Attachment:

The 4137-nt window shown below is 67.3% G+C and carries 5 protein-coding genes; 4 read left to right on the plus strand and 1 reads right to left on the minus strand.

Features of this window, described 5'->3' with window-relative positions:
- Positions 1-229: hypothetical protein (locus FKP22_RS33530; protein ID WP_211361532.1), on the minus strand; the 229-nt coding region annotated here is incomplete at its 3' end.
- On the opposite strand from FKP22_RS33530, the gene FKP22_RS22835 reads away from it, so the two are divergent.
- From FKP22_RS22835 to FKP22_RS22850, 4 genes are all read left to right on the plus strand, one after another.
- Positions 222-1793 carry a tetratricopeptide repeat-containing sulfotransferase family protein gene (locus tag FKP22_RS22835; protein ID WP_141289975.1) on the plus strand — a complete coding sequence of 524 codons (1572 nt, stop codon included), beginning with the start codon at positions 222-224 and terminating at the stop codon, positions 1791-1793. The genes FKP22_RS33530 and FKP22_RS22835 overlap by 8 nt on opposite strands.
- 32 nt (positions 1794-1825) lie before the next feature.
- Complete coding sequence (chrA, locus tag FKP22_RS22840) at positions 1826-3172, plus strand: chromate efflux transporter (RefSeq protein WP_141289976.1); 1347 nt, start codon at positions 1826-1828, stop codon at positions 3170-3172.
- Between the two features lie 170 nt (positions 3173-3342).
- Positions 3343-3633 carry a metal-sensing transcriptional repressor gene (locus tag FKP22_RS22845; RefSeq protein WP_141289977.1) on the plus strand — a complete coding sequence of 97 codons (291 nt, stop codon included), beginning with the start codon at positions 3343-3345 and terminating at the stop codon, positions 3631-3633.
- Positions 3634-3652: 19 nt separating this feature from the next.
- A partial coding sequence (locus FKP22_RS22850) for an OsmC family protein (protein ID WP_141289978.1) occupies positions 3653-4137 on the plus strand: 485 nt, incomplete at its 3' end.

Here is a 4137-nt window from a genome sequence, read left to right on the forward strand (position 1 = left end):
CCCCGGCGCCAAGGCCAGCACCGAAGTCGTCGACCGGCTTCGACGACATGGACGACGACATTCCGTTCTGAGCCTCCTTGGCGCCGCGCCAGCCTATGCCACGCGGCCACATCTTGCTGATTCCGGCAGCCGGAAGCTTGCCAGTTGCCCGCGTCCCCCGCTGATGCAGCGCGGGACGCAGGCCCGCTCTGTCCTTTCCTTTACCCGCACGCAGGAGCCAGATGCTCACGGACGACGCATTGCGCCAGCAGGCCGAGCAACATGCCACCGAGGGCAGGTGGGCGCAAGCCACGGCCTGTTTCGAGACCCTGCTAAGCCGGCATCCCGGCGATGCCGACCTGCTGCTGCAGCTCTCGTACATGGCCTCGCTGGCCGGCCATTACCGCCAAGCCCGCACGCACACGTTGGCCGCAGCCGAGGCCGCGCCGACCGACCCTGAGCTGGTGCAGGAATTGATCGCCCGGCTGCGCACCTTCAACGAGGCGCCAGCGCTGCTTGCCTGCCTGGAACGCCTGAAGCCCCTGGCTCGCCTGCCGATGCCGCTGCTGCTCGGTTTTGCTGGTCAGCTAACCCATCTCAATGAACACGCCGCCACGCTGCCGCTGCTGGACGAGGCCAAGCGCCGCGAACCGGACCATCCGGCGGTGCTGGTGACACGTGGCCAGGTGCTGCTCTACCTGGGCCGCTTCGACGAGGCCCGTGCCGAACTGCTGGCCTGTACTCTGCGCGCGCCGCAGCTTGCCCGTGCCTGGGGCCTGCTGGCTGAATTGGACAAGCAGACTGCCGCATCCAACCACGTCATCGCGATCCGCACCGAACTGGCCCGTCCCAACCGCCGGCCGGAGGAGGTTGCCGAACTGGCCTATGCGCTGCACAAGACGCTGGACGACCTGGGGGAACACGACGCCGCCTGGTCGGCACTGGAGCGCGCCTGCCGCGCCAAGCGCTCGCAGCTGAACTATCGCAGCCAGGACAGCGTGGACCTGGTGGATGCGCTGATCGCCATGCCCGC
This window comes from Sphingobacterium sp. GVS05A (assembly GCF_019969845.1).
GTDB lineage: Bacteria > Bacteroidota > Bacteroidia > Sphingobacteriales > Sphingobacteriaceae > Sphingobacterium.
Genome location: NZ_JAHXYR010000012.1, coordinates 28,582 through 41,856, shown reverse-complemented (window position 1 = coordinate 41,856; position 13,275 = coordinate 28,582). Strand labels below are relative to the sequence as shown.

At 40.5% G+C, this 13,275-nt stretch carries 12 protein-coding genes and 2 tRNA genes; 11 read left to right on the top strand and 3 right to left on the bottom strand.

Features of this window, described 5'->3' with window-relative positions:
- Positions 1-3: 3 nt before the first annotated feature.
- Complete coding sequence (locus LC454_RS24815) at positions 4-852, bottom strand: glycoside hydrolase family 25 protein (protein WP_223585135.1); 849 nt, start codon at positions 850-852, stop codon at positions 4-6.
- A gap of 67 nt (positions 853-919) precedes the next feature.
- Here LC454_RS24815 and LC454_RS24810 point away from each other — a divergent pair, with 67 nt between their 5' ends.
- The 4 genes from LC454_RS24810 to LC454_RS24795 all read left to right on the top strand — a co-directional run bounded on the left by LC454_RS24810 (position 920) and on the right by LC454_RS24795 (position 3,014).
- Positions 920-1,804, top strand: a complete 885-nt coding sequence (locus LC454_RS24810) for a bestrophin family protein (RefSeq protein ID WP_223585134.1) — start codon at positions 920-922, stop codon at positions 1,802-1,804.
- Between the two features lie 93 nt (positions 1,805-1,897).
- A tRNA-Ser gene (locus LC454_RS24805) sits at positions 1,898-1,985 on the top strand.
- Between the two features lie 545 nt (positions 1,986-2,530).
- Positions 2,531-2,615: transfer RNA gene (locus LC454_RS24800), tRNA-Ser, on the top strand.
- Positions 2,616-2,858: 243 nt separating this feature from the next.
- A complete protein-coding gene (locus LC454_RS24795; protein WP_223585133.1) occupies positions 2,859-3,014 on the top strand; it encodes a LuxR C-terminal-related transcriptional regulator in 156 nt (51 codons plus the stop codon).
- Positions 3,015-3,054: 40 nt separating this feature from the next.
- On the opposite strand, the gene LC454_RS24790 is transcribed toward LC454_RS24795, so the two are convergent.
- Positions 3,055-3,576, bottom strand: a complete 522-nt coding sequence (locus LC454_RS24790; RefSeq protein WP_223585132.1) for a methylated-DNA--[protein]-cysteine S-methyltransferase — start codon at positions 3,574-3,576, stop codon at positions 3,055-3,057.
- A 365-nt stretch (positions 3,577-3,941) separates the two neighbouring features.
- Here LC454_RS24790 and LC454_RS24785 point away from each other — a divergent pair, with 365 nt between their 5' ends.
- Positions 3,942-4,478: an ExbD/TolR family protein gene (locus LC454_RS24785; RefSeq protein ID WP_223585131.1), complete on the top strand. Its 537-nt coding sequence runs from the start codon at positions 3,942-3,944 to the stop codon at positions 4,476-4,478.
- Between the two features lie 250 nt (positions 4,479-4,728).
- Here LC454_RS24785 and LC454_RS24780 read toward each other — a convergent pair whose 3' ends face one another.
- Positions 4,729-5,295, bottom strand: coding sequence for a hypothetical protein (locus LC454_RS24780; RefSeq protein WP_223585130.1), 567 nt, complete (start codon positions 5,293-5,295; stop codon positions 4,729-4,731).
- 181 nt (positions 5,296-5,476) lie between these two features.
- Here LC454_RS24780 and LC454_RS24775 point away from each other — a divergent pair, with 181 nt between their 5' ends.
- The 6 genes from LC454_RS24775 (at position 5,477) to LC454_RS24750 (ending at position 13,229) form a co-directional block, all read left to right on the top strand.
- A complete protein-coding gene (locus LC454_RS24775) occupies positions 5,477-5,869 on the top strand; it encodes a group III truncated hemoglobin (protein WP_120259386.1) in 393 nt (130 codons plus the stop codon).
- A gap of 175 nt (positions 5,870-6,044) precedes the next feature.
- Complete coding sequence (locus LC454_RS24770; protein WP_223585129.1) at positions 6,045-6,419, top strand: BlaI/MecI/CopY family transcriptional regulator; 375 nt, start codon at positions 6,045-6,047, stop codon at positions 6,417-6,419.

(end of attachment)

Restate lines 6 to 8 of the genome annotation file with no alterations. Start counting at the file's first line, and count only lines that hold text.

- Positions 222-1793 carry a tetratricopeptide repeat-containing sulfotransferase family protein gene (locus tag FKP22_RS22835; protein ID WP_141289975.1) on the plus strand — a complete coding sequence of 524 codons (1572 nt, stop codon included), beginning with the start codon at positions 222-224 and terminating at the stop codon, positions 1791-1793. The genes FKP22_RS33530 and FKP22_RS22835 overlap by 8 nt on opposite strands.
- 32 nt (positions 1794-1825) lie before the next feature.
- Complete coding sequence (chrA, locus tag FKP22_RS22840) at positions 1826-3172, plus strand: chromate efflux transporter (RefSeq protein WP_141289976.1); 1347 nt, start codon at positions 1826-1828, stop codon at positions 3170-3172.